Expédition Particulière was the code name given by the French government for the plan to sail French land forces to North America to support the American rebel forces against Britain in the American Revolutionary War. In English it was known as the Special Expedition.
The expedition, 5,000 strong, arrived in America in July 1781. A second wave of 2,500 was intended to join them but was unable to escape the British blockade of Brest. After remaining inactive for almost a year, Rochambeau marched his troops south to rendezvous with George Washington's Continental Army for a planned attack on New York City. At Rochambeau's urging, Washington abandoned the planned attack and instead they moved into Virginia to join with the French fleet of Admiral François de Grasse to trap Lord Cornwallis's British army at Yorktown, forcing its surrender in October 1781.
After wintering in Virginia, the army returned northwards the following year. Rochembeau rejected several proposals for moves against other British positions and in late 1782, the army sailed for the West Indies.
France had been in contact with colonial radicals as early as 1774. In January 1776 France began sending large amounts of covert financial aid and military supplies to the American rebels. Following the loss of a British army during the Saratoga Campaign of 1777, France signed a Treaty of Alliance recognising American Independence in February 1778. This established the Franco-American Alliance. A French fleet under Charles Hector, comte d'Estaing, sailed out to co-operate against the British, and was widely expected to help bring a swift end to the war.
The initial attempts to seek victory were beset by problems. An operation against Newport miscarried in 1778, the following year, the Franco-American Siege of Savannah ended in defeat. D'Estaing and his ships then sailed for home, with relations between the allies severely strained.
Arrival in America
On February 2, 1780, the council of King Louis XVI formally approved the Expédition Particulière to send French military and naval forces to America. A French fleet under Admiral de Grasse crossed the Atlantic and landed at Newport, Rhode Island on July 10, 1780 with General Rochambeau and 6,000 French troops to support the Continental Army under George Washington.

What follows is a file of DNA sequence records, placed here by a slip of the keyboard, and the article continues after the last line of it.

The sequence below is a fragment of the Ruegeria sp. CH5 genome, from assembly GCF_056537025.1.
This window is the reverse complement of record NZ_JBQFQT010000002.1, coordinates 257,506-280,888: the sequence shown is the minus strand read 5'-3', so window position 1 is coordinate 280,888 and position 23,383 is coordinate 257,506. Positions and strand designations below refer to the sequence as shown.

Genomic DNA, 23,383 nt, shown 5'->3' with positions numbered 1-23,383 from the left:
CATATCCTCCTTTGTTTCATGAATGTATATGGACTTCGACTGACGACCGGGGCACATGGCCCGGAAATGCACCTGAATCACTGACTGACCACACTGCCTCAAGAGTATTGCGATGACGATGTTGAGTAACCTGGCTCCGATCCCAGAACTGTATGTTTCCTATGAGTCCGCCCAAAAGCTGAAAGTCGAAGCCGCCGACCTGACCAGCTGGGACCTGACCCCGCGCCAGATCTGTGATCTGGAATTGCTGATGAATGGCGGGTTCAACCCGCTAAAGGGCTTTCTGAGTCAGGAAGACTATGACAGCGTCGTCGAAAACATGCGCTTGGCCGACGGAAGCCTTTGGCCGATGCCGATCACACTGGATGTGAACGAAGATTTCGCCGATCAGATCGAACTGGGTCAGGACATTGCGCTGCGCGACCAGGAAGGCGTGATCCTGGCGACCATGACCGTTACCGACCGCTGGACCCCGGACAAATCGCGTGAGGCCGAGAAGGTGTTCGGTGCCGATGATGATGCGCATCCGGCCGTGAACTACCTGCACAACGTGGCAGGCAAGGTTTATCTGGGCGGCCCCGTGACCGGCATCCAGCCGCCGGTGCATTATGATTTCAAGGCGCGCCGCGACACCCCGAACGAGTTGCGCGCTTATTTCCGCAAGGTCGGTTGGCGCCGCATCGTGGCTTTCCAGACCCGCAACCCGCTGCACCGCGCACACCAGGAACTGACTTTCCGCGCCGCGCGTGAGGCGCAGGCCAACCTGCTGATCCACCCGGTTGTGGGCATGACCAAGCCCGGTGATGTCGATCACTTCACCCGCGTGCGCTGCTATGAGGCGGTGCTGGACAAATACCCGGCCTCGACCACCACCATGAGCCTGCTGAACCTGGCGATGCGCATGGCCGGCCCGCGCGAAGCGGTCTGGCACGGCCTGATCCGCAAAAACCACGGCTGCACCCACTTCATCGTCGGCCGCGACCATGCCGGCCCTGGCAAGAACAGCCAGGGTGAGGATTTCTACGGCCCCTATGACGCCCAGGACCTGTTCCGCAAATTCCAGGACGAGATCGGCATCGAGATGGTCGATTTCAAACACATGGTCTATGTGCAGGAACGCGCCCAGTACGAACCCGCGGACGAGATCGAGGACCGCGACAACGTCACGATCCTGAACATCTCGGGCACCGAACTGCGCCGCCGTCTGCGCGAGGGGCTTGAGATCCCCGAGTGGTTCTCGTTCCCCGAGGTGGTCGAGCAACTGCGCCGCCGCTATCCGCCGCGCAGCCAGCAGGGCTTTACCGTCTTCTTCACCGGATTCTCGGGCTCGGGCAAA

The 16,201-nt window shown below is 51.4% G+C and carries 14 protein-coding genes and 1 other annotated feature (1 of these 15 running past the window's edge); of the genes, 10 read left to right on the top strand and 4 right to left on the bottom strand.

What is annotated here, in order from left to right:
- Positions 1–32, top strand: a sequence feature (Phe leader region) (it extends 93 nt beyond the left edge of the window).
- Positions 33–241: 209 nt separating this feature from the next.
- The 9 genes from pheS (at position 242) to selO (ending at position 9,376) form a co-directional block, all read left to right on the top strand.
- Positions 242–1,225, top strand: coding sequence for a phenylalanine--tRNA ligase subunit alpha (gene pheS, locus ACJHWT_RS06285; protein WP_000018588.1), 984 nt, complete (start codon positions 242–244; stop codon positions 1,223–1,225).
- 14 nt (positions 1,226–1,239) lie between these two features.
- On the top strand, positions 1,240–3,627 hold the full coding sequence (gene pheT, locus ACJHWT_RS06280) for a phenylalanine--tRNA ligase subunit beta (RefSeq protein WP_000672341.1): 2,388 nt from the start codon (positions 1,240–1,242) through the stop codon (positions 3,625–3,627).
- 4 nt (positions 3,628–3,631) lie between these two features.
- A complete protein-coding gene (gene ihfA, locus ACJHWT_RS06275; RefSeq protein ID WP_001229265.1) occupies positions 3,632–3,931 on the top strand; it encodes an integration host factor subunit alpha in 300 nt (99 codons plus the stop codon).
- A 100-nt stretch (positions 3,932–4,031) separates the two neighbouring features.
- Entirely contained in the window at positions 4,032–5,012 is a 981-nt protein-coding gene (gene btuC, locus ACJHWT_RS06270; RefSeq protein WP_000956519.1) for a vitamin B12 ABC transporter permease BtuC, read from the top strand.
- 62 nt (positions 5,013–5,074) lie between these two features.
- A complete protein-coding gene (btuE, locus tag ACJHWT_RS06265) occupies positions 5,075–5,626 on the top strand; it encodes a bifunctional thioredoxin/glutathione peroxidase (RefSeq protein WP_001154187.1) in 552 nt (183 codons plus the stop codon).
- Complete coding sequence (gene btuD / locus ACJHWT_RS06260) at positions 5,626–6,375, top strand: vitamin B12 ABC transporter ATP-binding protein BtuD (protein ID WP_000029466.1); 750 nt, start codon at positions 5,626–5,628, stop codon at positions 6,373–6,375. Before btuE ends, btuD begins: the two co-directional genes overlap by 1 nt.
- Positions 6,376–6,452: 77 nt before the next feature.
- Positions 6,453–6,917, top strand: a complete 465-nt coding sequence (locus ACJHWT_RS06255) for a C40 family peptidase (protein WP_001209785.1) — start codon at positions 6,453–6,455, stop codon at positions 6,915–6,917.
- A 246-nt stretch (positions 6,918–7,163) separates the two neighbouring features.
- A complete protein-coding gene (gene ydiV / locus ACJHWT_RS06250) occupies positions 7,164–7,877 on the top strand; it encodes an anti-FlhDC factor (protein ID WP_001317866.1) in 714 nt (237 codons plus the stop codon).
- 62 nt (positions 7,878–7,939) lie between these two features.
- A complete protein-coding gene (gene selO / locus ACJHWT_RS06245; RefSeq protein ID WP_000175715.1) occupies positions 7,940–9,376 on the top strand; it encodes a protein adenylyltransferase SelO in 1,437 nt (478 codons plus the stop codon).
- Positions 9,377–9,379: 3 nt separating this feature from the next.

In July 1781, Rochambeau's army left Rhode Island and marched across Connecticut to join Washington's army on the Hudson River at Dobbs Ferry, New York. From there the combined forces marched overland to Virginia. During this time, Admiral de Grasse managed to defeat a British fleet sent from New York City to evacuate British General Charles Cornwallis at the Battle of the Chesapeake on September 5, trapping Cornwallis on the Yorktown peninsula. On September 22, Rochambeau and Washington combined forces with those of Marquis de Lafayette and began the siege of Yorktown. The siege ended with the surrender of Cornwallis on October 19, 1781.
Departure to the West Indies
Rochambeau's force spent the winter in Virginia. The following year they moved north towards New England. Washington again tried to interest Rochambeau in an attack on New York City, Charleston or Canada but the Frenchman rejected the proposals. Orders instead arrived for his expedition to go to the West Indies and in late 1782 it sailed from Boston for Port-au-Prince. However, by then the Peace of Paris had been agreed and the planned 1783 campaign in the Caribbean never took place. In late April they began sailing for home, reaching Brest and Toulon in June and July 1783.
The Expedition has been described as the only substantial force of foreign allies ever to serve on United States soil for an extended period.
- Kennett, Lee (1977). The French Forces in America, 1780-1783. Greenwood Press, Inc. Page 10.
- From Yorktown to Valmy Samuel F. Scott p.6.
- Conserved in the Galerie des Batailles, Château de Versailles, France. A copy is displayed at the Yorktown National Park Visitors' Center, Yorktown, Virginia.
- Lengel, Edward (2005). General George Washington. New York: Random House Paperbacks. p.342.
- Scott p.109-110
- Scott p.3
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